The Transcriptional factor AP-1 (Activator Protein-1) is related to anti-apoptotic (prevents apoptosis), mitogenic (provides selective growth for cells that have initiated mitosis), and pro-angiogenic genes, is downregulated by curcumin. Curcumin is reported to exert anticancer properties through the inhibition of AP-1 and NF-κB factors.
STAT3 (signal transducer and activator of transcription 3), is a common target for signaling pathways regulating oncogenes, as well as regulating the transduction of pro-inflammatory cytokines and growth factors. These factors contribute to the growth and survival of the cells, increasing the expression of anti-apoptotic proteins such as Bcl-2 and Bcl-xL, thereby blocking apoptosis. Several factors, such as IL-6, as well as EGFR, PDGF, leukemia inhibitory factor (LIF), oncostatin M, and the ciliary neurotrophic factor (CNTF) family of cytokines, are reported to be STAT3 activators. Besides, STAT3 is reported to be a molecular target of curcumin in many tumours, both directly and indirectly by inhibition of IL-6.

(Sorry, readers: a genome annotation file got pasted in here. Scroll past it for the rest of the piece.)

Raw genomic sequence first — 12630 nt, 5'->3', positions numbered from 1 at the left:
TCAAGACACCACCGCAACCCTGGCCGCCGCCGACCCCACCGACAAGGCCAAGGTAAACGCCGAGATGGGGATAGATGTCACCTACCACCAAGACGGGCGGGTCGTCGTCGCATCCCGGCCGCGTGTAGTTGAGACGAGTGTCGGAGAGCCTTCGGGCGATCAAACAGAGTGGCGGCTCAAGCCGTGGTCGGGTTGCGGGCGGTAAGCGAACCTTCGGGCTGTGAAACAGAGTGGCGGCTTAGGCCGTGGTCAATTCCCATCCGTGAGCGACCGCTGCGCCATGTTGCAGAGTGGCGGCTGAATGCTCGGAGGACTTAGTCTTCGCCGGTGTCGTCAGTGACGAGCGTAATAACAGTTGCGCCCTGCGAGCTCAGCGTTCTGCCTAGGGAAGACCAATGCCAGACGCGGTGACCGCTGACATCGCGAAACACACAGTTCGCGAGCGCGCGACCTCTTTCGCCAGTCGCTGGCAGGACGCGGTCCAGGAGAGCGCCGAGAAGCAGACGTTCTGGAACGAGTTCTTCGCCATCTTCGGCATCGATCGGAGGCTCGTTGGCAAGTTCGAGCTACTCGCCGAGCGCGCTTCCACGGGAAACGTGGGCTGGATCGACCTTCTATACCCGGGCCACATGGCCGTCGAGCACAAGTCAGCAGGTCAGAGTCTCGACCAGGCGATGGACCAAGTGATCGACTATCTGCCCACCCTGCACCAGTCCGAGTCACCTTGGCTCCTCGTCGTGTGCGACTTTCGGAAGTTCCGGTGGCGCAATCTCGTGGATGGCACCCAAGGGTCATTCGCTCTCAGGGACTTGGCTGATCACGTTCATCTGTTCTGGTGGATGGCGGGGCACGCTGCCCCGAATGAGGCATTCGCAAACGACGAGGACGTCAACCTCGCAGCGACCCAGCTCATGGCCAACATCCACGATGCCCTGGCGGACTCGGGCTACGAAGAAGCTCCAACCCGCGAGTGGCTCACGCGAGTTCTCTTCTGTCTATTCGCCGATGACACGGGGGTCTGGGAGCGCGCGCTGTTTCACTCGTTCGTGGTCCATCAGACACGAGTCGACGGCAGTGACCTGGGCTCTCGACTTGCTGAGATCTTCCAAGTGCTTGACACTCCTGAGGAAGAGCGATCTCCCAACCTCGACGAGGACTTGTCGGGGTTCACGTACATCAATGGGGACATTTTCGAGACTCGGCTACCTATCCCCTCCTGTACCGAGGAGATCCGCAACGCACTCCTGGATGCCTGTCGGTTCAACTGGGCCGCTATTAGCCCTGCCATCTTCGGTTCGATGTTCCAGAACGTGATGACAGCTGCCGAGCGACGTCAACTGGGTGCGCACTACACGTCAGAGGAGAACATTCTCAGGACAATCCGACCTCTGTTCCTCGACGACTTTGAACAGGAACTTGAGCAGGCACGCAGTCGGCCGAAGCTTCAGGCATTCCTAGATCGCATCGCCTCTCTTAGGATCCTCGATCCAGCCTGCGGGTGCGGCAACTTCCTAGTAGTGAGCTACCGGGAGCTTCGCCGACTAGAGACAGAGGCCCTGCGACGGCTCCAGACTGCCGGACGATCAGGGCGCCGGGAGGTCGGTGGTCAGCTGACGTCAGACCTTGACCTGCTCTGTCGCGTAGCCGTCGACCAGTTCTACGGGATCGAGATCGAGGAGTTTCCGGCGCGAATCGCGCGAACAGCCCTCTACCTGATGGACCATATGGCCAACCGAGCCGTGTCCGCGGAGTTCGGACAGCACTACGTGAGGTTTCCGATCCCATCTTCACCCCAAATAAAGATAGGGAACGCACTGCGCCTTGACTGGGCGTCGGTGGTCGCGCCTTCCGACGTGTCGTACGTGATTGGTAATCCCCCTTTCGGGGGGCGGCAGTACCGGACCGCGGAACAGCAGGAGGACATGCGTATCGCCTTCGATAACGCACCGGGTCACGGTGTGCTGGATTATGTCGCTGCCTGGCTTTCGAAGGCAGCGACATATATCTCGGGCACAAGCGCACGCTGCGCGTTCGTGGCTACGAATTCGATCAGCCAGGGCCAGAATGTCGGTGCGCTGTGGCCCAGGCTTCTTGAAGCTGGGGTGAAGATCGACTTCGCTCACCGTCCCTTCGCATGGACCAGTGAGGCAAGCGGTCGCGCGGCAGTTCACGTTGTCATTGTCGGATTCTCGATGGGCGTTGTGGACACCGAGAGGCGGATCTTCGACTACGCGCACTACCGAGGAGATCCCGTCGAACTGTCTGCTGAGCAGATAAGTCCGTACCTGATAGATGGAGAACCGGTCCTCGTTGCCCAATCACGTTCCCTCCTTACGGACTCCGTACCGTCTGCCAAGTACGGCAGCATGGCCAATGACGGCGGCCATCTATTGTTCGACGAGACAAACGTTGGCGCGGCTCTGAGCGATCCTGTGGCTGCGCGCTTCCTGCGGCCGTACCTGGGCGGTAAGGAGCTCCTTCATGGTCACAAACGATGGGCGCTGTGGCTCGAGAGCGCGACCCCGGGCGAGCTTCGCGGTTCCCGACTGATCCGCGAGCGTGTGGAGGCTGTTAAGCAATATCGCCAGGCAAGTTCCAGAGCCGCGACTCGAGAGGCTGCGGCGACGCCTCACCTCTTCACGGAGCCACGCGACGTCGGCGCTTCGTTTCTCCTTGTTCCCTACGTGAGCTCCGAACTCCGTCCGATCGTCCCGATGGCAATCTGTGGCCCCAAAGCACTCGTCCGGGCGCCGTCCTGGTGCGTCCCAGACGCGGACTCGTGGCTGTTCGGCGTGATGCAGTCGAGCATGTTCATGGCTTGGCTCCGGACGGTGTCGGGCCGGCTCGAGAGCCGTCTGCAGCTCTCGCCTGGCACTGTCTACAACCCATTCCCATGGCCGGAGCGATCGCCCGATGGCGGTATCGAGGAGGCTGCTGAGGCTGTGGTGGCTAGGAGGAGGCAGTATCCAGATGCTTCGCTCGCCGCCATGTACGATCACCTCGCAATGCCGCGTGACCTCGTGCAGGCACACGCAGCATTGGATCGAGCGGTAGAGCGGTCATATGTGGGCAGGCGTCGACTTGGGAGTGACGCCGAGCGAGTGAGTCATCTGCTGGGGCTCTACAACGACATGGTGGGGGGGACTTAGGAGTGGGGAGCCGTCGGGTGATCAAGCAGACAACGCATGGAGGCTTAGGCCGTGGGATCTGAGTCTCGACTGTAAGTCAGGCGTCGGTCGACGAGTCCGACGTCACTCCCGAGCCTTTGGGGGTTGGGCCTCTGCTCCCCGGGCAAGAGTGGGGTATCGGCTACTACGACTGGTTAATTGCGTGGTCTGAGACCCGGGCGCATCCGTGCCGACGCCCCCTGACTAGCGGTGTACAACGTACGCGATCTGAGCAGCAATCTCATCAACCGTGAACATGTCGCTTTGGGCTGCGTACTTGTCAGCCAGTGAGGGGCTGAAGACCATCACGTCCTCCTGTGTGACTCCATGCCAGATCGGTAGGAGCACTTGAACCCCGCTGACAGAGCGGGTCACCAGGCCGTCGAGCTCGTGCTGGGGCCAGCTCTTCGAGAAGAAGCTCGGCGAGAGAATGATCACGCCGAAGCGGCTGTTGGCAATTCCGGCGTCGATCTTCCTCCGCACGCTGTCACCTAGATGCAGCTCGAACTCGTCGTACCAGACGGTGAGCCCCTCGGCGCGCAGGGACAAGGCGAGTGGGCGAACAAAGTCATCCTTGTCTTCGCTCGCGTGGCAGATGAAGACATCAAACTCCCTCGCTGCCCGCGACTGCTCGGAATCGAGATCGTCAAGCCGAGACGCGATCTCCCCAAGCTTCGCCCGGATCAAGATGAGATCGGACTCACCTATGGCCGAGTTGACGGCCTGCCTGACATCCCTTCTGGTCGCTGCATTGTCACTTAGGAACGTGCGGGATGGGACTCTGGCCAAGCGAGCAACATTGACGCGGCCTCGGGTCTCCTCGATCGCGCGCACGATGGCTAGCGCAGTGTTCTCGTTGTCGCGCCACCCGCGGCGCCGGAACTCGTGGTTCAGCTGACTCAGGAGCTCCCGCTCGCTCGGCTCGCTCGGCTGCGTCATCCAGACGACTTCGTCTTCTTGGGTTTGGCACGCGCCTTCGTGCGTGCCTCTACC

Additionally, to the mentioned transcriptional factors, pro-inflammatory cytokines—such as tumour necrosis factor alpha (TNF-α) and interleukins—have a significant role both in the inflammatory process and cancer disease. Tumour necrosis factor alpha (TNF-α) activates NF-κB, then inflammatory genes (5-LOX, COX-2), inflammatory cytokines, molecules that adhere to cells, and inducible nitric oxide synthase (iNOS) are expressed. Therefore, the transcription of TNF-α and the expression of inflammatory genes are blocked by curcumin.